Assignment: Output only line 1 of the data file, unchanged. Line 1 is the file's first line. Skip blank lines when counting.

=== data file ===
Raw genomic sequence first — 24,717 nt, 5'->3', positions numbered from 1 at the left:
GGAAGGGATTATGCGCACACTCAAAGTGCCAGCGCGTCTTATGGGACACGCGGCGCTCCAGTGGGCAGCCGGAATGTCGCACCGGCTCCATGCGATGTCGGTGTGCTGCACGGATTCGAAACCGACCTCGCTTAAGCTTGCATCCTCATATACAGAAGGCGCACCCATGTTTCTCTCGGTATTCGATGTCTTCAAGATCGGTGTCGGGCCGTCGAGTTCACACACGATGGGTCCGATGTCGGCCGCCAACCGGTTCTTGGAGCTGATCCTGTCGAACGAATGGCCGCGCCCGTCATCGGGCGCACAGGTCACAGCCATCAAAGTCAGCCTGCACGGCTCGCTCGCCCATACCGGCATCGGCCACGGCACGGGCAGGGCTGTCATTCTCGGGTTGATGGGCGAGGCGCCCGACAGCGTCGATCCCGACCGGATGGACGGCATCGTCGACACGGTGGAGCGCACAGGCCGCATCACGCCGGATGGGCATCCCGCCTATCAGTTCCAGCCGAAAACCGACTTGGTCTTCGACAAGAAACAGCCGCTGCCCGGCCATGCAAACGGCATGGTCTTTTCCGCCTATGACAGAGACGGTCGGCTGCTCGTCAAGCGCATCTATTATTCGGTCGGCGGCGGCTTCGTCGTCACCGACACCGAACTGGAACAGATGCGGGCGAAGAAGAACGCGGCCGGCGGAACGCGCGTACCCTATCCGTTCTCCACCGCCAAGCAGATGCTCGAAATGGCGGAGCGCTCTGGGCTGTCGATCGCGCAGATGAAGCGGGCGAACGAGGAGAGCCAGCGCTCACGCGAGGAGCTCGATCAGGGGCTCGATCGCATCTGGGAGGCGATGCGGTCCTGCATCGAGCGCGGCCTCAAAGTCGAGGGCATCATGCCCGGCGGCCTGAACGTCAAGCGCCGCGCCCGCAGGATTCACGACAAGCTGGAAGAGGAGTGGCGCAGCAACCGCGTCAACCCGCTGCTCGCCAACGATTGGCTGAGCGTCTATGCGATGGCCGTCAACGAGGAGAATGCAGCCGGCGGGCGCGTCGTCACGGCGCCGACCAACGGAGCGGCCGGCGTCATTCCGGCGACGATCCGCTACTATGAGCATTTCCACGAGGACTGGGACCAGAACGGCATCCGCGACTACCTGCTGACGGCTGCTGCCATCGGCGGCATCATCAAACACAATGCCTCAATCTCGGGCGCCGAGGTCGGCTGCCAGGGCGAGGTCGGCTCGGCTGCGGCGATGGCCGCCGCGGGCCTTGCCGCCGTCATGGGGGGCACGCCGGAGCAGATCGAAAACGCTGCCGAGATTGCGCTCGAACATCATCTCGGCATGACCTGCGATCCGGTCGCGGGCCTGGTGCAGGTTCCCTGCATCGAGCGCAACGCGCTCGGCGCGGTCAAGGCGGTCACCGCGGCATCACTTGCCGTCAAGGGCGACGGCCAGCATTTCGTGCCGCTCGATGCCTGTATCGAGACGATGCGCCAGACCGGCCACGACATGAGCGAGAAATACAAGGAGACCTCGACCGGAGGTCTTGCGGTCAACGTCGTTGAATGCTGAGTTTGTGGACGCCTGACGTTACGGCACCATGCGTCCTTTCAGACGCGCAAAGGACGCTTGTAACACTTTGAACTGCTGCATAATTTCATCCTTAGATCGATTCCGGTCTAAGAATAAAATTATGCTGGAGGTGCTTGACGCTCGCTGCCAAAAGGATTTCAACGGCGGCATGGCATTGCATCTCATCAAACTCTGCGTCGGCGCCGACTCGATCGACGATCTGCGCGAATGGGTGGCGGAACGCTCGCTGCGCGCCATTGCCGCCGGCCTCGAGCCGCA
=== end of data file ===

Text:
Raw genomic sequence first — 24,717 nt, 5'->3', positions numbered from 1 at the left: